Secret weapon #4: Zero emissions. An obvious benefit for everyone near the airplane… and if that energy comes from a grid fed by solar, wind, or nuclear power, then it’s a benefit for everyone. This is a requirement for community and public acceptance, as it should be.

 

Bonus secret weapon: Rapidly-improving battery technology.

A gallon of 100LL will be the same next year as it was in 1950.

Batteries, however, have demonstrated that they can carry an airplane about 100 miles (airplanes under construction now may double that)… with energy density improving at about 7 percent per year.

This is a race fossil fuels can only lose and here’s how fast they’ll lose it: Take 100 or 200 nautical miles and compound it at 7 percent interest. As that number grows over time, it will displace fossil-fuel airplanes for FLIGHT MISSIONS OF THAT RANGE OR LESS. This point has already been passed for almost all uses of cars… my wife’s Tesla goes 390 miles on a charge, much further than 100% our families’ ground-based missions.

 

So, we have a propulsion system with a quartet of new characteristics and a steady upwards push in battery capability. The REAL question is: Where can that take us?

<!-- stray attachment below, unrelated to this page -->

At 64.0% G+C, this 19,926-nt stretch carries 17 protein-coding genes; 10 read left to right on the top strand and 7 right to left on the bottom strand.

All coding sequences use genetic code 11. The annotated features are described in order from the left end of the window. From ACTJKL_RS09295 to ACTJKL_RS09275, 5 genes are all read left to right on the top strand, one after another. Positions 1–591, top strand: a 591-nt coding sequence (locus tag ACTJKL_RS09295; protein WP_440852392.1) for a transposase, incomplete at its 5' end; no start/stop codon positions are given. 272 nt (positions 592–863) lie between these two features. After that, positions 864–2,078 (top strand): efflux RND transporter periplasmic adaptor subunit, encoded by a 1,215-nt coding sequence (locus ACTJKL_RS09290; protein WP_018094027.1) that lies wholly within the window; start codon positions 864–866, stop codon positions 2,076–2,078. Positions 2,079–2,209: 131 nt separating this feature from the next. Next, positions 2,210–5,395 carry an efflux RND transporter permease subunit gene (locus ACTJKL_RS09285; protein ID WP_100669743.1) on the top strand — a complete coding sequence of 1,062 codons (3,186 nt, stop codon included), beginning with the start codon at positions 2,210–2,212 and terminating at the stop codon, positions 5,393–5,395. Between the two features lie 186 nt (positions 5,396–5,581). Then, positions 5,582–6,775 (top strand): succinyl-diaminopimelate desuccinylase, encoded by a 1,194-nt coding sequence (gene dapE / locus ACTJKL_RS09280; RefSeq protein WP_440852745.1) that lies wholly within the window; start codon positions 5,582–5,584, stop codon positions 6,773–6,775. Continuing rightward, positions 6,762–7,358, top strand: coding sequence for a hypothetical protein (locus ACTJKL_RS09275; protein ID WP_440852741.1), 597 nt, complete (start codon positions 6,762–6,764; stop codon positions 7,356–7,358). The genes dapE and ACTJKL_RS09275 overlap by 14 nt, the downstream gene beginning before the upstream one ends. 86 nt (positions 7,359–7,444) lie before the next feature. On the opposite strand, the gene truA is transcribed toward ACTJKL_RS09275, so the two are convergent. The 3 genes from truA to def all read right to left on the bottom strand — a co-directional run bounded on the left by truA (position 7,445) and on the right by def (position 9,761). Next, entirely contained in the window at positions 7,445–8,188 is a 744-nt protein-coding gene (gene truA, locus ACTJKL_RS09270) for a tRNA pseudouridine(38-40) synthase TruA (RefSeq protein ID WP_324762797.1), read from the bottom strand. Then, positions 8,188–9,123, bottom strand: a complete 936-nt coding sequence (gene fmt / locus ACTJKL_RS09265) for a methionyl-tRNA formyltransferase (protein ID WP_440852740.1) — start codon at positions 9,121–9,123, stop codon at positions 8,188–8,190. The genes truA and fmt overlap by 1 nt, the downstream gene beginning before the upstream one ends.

With a motor that provides instant torque, we have vertical takeoff and landing flight with almost no moving parts, allowing affordable access to… everywhere.

With a motor running at 95% efficiency, we turn almost all of our energy into power-at-the prop: Not noise and heat.

 

With a motor that makes little noise and no pollution, we have an aircraft that will have public acceptance at more places than just… airports.

So we have a powertrain that enables affordable, quiet, zero-emissions, politically acceptable three-dimensional access to almost any location within an (initially short) radius that increases by about 7 percent per year.

 

Will a new market be unlocked by that capability?

Is there a new market that is enabled by affordable, efficient, quiet, zero-emissions, AIRPORT-INDEPENDENT, short-range, three-dimensional, travel above traffic?

You see, the electric airplane doesn’t HAVE to weight a million pounds and hurtle across the Atlantic Ocean at Mach 0.85 to work…. it just has to get you from LaGuardia to Central park in 5 minutes.

And it will.

And then it will do more… about 7% more each year.

Leave a Reply

Your email address will not be published. Required fields are marked *